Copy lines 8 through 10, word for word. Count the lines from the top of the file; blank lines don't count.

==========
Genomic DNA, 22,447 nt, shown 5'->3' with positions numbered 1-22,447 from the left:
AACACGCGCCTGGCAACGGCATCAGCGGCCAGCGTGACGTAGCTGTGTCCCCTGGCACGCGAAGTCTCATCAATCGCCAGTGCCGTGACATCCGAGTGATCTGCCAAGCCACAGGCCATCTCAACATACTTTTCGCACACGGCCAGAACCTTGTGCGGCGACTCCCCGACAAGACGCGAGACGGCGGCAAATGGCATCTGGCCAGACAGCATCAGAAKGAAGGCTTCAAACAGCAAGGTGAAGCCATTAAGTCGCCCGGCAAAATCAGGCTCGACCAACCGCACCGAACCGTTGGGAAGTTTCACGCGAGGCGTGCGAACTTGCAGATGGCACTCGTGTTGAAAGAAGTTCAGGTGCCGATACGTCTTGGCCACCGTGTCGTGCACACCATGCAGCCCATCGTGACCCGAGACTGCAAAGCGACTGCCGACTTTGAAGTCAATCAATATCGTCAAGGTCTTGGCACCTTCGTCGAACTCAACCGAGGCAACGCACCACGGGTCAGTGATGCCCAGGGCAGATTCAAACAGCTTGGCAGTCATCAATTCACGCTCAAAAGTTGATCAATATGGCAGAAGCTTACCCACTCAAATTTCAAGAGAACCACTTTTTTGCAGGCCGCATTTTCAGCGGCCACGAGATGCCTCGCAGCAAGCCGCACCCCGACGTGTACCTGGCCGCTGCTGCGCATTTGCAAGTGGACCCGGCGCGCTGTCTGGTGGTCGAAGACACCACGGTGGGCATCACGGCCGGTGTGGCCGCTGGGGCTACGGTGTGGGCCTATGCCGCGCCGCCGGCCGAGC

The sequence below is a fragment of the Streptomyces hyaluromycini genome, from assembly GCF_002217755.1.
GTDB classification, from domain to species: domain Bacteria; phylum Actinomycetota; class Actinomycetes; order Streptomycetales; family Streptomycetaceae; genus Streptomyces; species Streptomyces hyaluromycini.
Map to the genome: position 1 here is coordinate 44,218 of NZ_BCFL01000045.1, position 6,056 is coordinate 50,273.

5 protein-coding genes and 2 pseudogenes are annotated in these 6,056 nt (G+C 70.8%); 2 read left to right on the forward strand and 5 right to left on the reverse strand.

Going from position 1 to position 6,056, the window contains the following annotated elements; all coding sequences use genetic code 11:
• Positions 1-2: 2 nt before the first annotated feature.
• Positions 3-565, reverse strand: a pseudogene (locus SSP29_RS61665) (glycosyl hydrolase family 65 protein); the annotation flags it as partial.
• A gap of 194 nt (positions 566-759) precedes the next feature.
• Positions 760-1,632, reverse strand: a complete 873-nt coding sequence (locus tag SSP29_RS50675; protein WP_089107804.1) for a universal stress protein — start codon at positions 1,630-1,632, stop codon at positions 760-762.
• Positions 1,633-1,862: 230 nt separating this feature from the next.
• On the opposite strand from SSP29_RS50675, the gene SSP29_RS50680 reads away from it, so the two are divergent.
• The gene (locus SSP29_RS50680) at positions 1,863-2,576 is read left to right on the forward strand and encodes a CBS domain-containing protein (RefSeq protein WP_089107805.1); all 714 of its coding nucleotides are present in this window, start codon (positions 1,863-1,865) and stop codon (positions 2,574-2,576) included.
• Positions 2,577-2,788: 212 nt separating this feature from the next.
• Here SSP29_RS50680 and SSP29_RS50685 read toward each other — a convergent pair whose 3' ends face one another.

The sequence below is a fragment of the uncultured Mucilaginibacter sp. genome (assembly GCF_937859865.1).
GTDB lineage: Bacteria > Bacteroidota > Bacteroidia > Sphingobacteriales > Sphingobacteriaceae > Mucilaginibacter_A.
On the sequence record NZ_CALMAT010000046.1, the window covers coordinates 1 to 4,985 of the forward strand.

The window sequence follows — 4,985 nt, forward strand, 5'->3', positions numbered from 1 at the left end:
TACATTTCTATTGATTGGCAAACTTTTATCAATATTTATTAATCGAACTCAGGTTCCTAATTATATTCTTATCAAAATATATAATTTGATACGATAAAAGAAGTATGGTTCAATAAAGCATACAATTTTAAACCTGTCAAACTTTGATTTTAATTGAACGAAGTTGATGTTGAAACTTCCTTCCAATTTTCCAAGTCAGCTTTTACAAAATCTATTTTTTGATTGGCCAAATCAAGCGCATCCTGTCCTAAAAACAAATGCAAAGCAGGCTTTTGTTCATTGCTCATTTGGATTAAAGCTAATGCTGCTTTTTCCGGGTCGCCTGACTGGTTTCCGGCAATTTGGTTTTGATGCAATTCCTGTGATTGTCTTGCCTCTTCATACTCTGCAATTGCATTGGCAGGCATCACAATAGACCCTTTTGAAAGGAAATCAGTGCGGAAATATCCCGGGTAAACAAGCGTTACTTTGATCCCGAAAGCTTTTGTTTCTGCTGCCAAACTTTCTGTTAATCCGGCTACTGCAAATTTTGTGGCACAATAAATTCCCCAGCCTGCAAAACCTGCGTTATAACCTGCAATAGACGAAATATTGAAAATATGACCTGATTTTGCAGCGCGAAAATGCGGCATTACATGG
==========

• Positions 1-2: 2 nt before the first annotated feature.
• Positions 3-565, reverse strand: a pseudogene (locus SSP29_RS61665) (glycosyl hydrolase family 65 protein); the annotation flags it as partial.
• A gap of 194 nt (positions 566-759) precedes the next feature.